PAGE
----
On July 13, 2015, Sandra Bland was found dead in a Waller County (Texas) jail cell. The official story is that she allegedly used a plastic bag to hang herself. Those who knew the 28-year-old Black woman categorically rejected the idea of suicide, and a dashcam video that showed Texas trooper Brian Encinia violently arresting her prompted the nation to ask: #WhatHappenedToSandraBland? Last night (December 21), the grand jury decided that the jail’s staff was not to blame in her death.

Darrell Jordan, one of the five special prosecutors handling the case, told The Washington Post that the grand jury will not indict any of the staff at the jail, and that the group will come back to “take up remaining issues” in January. He did not specify those issues, or provide any insight into the grand jury’s decision, but he did tell The New York Times: “The case is not over. That’s what I’m stressing right now. The case is not over.”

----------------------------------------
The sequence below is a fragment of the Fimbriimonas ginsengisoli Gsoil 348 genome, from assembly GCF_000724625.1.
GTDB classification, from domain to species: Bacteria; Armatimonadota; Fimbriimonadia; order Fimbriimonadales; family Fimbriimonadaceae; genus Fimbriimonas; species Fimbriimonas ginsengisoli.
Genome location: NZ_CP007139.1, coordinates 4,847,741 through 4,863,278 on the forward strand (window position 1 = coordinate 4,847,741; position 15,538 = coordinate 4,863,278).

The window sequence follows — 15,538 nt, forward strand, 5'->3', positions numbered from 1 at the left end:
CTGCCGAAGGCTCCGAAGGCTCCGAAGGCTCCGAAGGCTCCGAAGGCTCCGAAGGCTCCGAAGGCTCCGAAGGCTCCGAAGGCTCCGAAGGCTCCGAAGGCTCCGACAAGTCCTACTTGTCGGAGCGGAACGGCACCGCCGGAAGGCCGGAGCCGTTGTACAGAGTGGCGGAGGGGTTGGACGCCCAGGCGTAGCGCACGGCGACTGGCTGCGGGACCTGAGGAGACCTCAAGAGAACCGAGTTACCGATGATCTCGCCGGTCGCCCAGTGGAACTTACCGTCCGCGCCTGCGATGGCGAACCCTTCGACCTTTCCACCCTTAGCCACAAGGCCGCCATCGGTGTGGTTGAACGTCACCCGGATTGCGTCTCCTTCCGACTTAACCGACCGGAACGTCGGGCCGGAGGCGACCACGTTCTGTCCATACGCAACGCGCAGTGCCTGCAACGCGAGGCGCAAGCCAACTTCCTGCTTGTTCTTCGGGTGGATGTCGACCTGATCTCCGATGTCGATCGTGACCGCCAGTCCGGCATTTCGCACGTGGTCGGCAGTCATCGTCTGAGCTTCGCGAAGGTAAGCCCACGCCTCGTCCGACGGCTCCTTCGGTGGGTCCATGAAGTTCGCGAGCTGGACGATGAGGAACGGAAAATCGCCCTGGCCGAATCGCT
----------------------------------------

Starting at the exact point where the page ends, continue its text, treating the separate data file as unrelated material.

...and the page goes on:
The family’s attorney, Cannon Lambert, told The New York Times that they are frustrated with the process, and not sure what the grand jury will be discussing next month. “We are unfortunately disappointed by the fact that our suspicions regarding this sham of a process have come to fruition,” he said. “We would like very much to know what in the heck they’re doing, who they’re targeting and if it has anything to do with Sandy and her circumstances,” Mr. Lambert said.

Reactions have been emotional and direct. Democratic presidential hopeful Bernie Sanders said that Bland “would be alive today if she were a White woman.”
 

 

Others shared how this decision impacts the way they view the justice system.

 

 

 

Bland’s family still has a wrongful death suit pending in civil court. That trial will not begin until January 23, 2017.

(H/t The Washington Post, The New York Times)